The inter-discipline and the Field


Articles calling on academics to ‘be engaged’ appear with metronomic regularity, almost as steadily as we are asked to use less jargon, or ‘be more accessible’. The content is homogeneous but the tone differs, varying from “look guys, I’m trying to save the humanities over here” to “get a real job you punks”. All are grotesque. Not because the people calling for engagement get angry when the ‘engagement’ actually occurs (although this is annoying) but because these articles ignore a pretty basic question:

Why should academics be more ‘engaged’ than a server at taco bell, or an electrician? Are we so important? Am I so special? My mother thinks I am, but I don’t think she should be steering public policy.

I think there are two reasons for this repetitive oversight:

  1. Academic work isn’t considered real work
  2. Labourers aren’t considered real people

With (1) we have real people doing not-real-work, and with (2) we have real work being done by not-real-people. I am not sure who the real people doing real work are. Likely  CEOs, consultants, drug dealers, and other people above my station.

Those asking us to engage request nothing less than that we cease our nonsense and start doing real work, work that matters—like dealing drugs or raiding pension funds. It is a request that we justify ourselves properly. It is also the request that we grow up, admit that academic work is useless, and work towards the common good.

But, what is the justification for our not-real-work? For academics even one-half a generation before me, it was The Field. The Field was a beautiful thing, as this recently discovered dialogue between a Beautiful Soul and an administrative Philistine illustrates:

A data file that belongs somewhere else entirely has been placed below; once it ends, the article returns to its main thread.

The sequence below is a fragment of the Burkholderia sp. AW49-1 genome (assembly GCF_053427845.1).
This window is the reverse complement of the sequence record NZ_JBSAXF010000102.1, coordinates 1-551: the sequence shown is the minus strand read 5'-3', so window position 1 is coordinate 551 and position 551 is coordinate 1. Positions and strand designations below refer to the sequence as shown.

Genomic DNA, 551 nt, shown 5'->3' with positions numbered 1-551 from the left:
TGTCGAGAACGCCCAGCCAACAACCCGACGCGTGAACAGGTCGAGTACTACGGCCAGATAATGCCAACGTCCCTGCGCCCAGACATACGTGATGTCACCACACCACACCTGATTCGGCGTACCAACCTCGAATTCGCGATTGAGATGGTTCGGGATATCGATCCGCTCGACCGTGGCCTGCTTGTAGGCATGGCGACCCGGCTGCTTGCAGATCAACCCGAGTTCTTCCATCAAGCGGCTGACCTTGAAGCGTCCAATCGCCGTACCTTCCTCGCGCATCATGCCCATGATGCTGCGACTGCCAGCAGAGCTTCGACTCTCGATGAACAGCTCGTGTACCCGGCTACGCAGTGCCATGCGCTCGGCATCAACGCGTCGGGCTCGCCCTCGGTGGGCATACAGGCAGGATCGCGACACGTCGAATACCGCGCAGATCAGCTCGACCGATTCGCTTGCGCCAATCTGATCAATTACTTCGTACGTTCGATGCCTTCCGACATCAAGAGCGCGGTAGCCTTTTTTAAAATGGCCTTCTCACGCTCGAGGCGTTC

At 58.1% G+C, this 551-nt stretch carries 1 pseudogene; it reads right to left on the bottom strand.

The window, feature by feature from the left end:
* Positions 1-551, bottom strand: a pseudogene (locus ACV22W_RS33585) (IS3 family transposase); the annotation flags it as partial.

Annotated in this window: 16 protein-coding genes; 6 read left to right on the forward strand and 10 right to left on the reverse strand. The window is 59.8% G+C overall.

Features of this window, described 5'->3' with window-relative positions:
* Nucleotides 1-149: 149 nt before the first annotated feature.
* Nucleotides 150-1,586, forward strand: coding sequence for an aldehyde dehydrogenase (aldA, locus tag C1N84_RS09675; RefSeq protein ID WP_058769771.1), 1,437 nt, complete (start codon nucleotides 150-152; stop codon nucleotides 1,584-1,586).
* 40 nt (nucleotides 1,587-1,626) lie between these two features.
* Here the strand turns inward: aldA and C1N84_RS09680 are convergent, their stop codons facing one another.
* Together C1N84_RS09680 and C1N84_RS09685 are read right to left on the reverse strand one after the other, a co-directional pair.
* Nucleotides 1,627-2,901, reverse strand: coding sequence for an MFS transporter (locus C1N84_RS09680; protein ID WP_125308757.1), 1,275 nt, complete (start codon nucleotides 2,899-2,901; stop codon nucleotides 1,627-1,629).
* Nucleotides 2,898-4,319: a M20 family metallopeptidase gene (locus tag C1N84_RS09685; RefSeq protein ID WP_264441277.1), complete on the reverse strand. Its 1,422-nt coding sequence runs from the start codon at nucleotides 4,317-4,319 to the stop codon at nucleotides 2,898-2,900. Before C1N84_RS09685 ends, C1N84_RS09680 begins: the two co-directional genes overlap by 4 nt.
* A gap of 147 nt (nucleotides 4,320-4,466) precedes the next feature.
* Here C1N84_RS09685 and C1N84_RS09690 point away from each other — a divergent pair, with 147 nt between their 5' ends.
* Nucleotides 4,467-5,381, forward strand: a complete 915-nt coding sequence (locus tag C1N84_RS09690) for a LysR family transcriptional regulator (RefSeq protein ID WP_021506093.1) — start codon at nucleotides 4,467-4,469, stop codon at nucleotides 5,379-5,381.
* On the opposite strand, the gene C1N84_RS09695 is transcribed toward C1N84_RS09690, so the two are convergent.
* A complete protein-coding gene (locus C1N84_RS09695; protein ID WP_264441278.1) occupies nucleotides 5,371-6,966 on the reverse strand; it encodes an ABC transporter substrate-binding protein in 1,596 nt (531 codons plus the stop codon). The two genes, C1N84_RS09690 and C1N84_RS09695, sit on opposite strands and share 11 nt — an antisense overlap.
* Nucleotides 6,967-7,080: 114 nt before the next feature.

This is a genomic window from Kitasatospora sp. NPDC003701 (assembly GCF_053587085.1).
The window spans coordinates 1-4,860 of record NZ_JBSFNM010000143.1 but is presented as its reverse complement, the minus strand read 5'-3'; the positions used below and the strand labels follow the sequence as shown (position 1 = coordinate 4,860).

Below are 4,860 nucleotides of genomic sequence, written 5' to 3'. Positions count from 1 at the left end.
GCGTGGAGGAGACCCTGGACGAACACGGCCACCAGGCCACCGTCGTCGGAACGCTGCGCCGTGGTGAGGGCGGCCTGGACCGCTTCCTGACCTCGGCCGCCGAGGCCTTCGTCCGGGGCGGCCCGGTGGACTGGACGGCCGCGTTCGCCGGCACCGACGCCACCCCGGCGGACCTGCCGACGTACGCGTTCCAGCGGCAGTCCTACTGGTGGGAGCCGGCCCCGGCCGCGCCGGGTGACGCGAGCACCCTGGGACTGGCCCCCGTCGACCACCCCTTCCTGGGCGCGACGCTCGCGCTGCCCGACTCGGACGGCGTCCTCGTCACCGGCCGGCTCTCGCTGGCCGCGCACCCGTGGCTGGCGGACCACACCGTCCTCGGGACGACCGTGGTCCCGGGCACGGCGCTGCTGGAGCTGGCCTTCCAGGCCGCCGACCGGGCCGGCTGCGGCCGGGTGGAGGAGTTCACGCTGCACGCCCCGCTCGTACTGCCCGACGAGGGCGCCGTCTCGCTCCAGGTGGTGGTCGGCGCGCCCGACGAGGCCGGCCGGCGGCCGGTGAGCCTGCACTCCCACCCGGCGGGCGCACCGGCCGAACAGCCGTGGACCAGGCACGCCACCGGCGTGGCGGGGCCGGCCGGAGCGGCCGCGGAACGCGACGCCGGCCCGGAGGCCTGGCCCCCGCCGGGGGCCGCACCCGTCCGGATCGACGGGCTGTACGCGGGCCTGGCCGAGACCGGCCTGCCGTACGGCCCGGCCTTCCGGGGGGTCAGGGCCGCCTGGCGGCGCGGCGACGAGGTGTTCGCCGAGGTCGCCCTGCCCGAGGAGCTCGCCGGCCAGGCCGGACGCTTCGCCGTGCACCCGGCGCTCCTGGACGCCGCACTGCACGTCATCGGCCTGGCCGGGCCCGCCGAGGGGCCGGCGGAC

Philistine: Why are you studying ancient Ugaritic tax invoices?

               Beautiful Soul: To advance The Field.

               Philistine: Why recreate Diderot’s path home from the brothel?

               BS: The Field of brothelology demands it.

In this golden age, there were an unstable number of Fields (History, Literature, Biology, Phrenology, and so on) which were both spaces to be cultivated, and forces to be advanced.

Of course, no one has ever known where one field ends and the next begins, and most things can’t be understood if you aren’t willing to wander across multiple territories. But The Field allowed you to justify your work without appealing either to making money or improving society. It was a fantasy, but one that gave legitimacy to many wonderful things. Now it is gone, and money and the greater good are the only legitimacy we have left.

Clearly unable to make money, humanities professors are thus supposed to improve society, to be useful, and advance social justice. Which we should. Hell, we should also advance economic justice. But–and this is the trick–everyone should do this. I have about as many opportunities to advance the cause of justice with my work on Mendelssohn as an electrician does when she considers who to apprentice next. That is: some, but not much.

In any case, the Fields are gone, and we are interdisciplinary now. Older curmudgeons ask how we can be inter-disciplinary if we have never studied in a Field. For some reason, this doesn’t bother me. I just read and write, and I assume that’s what people like me have always done. But I do not like enforced inter-disciplinarity; every funding application I write stresses how inter-disciplinary I am. And this is true. But I dislike knowing that these words must appear in either the first or second paragraph, or I will never be funded. Because my work is housed in and protected by actual departments, and mandatory inter-disciplinarity weakens them. And my work is still half-justified by the fact that it might help people in a understand things, and better their work in their little field, or gardens. But the Fields are all gone, gardening is for the rich, and I am running out of justifications.

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